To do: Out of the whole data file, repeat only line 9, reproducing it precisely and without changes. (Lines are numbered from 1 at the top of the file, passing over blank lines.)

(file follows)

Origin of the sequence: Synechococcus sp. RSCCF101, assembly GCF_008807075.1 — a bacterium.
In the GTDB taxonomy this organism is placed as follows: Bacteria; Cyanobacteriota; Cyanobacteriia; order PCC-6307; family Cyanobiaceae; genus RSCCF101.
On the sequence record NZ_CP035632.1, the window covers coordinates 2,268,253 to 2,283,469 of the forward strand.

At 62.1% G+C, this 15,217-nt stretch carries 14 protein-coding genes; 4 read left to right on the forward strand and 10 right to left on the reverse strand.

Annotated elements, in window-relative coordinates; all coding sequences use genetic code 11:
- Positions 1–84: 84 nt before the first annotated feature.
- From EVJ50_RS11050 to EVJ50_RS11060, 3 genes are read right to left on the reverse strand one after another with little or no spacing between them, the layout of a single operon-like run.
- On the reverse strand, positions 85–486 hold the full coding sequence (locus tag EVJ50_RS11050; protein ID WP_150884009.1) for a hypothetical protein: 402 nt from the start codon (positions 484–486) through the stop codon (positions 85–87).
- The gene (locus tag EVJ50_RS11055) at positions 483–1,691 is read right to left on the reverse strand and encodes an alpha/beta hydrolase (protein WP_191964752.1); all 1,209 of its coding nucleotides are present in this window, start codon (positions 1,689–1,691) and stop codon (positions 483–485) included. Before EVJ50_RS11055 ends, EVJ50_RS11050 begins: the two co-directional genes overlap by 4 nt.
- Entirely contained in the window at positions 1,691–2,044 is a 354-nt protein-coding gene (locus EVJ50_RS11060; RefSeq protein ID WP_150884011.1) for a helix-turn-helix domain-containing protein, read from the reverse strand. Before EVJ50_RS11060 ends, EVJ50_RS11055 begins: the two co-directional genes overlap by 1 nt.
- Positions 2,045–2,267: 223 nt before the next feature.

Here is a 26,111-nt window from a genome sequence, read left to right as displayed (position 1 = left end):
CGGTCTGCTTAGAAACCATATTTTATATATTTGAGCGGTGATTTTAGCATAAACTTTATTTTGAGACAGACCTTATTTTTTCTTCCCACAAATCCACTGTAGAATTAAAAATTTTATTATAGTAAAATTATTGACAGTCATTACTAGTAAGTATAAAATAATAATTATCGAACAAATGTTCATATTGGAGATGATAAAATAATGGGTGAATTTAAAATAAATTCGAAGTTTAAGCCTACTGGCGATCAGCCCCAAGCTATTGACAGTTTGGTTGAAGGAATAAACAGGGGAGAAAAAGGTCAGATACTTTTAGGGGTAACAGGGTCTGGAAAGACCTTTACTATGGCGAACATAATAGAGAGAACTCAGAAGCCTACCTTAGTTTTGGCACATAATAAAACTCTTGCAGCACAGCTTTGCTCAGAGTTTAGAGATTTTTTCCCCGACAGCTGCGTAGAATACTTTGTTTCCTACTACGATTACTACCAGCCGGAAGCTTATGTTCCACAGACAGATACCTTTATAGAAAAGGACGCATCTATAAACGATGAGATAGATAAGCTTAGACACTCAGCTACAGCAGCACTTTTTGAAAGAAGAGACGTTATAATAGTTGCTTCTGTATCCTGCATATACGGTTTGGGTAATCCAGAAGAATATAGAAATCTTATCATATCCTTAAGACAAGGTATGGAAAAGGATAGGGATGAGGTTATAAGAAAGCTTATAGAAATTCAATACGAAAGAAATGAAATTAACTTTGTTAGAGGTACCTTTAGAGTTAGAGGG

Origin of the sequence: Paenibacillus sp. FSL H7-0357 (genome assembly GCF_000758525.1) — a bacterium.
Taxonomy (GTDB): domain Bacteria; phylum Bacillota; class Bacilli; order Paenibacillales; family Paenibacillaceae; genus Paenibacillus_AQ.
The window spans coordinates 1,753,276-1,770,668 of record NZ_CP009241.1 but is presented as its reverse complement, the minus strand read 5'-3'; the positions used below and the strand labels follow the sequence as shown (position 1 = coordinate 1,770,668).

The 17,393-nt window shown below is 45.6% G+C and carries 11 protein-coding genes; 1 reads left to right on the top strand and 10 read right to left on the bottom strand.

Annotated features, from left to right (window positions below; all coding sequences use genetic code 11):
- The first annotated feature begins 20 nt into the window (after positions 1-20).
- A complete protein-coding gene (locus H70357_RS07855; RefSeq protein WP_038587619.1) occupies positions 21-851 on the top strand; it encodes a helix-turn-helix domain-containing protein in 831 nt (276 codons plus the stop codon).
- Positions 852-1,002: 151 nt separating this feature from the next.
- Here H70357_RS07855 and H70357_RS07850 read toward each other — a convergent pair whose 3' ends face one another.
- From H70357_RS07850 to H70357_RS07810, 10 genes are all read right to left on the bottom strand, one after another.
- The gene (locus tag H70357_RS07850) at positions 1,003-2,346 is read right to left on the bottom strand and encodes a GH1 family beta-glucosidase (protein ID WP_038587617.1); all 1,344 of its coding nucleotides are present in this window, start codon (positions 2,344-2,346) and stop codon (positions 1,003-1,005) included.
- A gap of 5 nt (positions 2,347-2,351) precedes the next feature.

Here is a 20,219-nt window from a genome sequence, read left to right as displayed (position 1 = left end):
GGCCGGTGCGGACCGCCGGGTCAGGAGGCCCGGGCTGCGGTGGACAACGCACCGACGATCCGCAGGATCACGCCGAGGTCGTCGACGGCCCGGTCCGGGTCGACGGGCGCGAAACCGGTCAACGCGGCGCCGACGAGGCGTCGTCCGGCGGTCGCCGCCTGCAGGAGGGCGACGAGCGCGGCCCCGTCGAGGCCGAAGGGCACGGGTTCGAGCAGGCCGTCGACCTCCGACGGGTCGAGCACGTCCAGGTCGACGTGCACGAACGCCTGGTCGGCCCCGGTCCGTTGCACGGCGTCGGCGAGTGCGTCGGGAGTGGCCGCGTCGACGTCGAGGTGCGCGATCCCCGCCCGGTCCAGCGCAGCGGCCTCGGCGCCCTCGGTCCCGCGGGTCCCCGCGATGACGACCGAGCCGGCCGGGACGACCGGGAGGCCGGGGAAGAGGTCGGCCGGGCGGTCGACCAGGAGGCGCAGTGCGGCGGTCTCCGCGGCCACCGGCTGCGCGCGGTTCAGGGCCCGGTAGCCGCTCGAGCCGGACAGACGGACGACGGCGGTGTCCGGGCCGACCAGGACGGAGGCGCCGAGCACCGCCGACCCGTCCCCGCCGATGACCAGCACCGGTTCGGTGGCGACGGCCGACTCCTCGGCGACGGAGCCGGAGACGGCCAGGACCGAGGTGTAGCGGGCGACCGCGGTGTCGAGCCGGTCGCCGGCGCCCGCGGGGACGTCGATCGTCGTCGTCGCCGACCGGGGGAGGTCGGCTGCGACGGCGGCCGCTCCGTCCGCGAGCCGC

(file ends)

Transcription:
- The gene (locus tag EVJ50_RS11055) at positions 483–1,691 is read right to left on the reverse strand and encodes an alpha/beta hydrolase (protein WP_191964752.1); all 1,209 of its coding nucleotides are present in this window, start codon (positions 1,689–1,691) and stop codon (positions 483–485) included. Before EVJ50_RS11055 ends, EVJ50_RS11050 begins: the two co-directional genes overlap by 4 nt.